Federal law requires the automatic disqualification of a Federal judge under certain circumstances.
In 1994, the U.S. Supreme Court held that "Disqualification is required if an objective observer would entertain reasonable questions about the judge's impartiality. If a judge's attitude or state of mind leads a detached observer to conclude that a fair and impartial hearing is unlikely, the judge must be disqualified." [Emphasis added]. Liteky v. U.S., 114 S.Ct. 1147, 1162 (1994).
Courts have repeatedly held that positive proof of the partiality of a judge is not a requirement, only the appearance of partiality. Liljeberg v. Health Services Acquisition Corp., 486 U.S. 847, 108 S.Ct. 2194 (1988) (what matters is not the reality of bias or prejudice but its appearance); United States v. Balistrieri, 779 F.2d 1191 (7th Cir. 1985) (Section 455(a) "is directed against the appearance of partiality, whether or not the judge is actually biased.") ("Section 455(a) of the Judicial Code, 28 U.S.C. §455(a), is not intended to protect litigants from actual bias in their judge but rather to promote public confidence in the impartiality of the judicial process.").
That Court also stated that Section 455(a) "requires a judge to recuse himself in any proceeding in which her impartiality might reasonably be questioned." Taylor v. O'Grady, 888 F.2d 1189 (7th Cir. 1989). In Pfizer Inc. v. Lord, 456 F.2d 532 (8th Cir. 1972), the Court stated that "It is important that the litigant not only actually receive justice, but that he believes that he has received justice.”
Our Supreme Court has ruled and has reaffirmed the principle that "justice must satisfy the appearance of justice", Levine v. United States, 362 U.S. 610, 80 S.Ct. 1038 (1960), citing Offutt v. United States, 348 U.S. 11, 14, 75 S.Ct. 11, 13 (1954). A judge receiving a bribe from an interested party over which he is presiding, does not give the appearance of justice.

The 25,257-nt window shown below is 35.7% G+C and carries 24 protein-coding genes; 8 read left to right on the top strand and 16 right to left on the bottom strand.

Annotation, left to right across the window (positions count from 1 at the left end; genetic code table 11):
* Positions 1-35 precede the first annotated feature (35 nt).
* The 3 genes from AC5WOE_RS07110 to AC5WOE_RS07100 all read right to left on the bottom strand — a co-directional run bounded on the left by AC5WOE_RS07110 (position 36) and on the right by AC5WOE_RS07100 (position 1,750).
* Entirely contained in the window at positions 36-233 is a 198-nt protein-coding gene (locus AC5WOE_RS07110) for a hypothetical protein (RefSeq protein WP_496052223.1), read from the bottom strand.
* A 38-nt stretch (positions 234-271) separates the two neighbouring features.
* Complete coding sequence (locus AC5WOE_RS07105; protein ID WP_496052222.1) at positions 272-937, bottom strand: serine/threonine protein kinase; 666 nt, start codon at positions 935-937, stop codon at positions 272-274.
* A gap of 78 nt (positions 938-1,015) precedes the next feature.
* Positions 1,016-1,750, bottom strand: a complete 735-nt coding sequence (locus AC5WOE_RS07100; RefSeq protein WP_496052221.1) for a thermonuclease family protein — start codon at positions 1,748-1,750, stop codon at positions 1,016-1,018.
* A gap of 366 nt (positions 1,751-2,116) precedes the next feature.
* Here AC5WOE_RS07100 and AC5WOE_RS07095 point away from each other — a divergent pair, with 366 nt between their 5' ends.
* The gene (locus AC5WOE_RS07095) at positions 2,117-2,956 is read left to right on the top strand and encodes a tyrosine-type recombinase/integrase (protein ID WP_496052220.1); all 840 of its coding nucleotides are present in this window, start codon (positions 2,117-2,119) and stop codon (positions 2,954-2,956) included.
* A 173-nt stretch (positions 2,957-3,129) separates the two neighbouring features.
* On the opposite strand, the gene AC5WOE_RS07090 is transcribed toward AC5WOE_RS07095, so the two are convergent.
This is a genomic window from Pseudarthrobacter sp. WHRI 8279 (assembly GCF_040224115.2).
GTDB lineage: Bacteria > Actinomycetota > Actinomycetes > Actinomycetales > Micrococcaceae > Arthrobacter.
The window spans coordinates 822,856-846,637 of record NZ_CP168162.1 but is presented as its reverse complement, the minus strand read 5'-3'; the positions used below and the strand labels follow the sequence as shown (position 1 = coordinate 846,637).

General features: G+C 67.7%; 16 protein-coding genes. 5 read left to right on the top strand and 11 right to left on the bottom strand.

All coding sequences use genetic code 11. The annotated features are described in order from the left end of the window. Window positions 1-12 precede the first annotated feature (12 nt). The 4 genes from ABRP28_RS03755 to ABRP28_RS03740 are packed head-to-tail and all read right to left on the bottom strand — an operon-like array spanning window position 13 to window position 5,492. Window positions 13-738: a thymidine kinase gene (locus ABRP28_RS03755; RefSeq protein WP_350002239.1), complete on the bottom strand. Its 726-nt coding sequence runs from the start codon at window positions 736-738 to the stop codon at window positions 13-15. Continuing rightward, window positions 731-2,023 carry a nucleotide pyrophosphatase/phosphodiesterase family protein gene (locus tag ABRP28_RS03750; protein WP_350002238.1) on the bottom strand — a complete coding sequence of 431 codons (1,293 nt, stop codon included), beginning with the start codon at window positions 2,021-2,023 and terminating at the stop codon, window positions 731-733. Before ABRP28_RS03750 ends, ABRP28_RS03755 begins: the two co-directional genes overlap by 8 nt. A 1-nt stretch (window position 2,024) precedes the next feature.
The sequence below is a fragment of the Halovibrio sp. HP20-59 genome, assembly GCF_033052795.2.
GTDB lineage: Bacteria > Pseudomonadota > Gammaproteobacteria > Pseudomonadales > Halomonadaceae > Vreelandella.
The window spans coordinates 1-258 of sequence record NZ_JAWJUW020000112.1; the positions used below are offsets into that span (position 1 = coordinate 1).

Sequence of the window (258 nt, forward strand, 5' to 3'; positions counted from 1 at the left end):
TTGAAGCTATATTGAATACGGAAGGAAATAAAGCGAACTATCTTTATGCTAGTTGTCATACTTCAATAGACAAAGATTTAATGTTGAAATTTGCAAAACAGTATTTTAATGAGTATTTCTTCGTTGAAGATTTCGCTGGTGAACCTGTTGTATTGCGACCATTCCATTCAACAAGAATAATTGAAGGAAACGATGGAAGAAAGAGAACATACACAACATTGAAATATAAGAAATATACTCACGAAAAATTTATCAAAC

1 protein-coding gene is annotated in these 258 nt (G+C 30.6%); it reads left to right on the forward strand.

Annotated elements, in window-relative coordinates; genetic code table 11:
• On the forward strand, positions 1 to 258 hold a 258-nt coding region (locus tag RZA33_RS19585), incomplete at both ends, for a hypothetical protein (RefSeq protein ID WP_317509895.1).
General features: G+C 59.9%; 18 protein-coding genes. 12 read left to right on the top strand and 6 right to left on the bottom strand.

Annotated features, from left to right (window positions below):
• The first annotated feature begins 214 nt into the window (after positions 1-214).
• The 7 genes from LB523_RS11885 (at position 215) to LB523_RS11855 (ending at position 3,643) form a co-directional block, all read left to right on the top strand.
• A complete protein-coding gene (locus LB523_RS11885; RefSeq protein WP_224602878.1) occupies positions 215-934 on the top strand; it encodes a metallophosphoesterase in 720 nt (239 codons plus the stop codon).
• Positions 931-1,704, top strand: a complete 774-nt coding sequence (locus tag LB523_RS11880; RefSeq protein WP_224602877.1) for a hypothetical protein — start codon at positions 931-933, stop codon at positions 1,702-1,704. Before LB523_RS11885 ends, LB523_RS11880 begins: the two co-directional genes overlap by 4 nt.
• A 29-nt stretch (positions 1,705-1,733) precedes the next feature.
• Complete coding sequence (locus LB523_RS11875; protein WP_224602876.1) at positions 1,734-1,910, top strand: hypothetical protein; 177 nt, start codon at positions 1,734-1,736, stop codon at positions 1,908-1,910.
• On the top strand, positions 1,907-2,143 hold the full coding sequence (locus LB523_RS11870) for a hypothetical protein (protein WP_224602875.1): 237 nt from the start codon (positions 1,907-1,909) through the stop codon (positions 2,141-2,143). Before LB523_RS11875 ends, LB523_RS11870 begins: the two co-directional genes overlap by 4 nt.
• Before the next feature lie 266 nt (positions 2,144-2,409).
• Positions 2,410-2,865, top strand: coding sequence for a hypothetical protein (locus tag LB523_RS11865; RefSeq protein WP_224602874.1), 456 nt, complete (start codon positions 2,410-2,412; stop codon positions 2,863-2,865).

One of our members not only did not receive justice from a prejudiced judge, but he does not believe that he received justice from the judge, as required by law.
"Recusal under Section 455 is self-executing; a party need not file affidavits in support of recusal and the judge is obligated to recuse herself sua sponte under the stated circumstances." Taylor v. O'Grady, 888 F.2d 1189 (7th Cir. 1989).
Further, the judge has a legal duty to disqualify himself even if there is no motion asking for his disqualification. The Seventh Circuit Court of Appeals further stated that "We think that this language [455(a)] imposes a duty on the judge to act sua sponte, even if no motion or affidavit is filed." Balistrieri, at 1202.
Judges do not have discretion not to disqualify themselves. By law, they are bound to follow the law. Does your judge follow the law?
Should a judge not disqualify himself as required by law, then the judge has given another example of his "appearance of partiality" which further disqualifies the judge. Should another judge not accept the disqualification of the judge, then the second judge has evidenced an "appearance of partiality" and has disqualified himself/herself. None of the orders issued any judge who has been disqualified by law are valid, they are void as a matter of law, and are of no legal force or effect.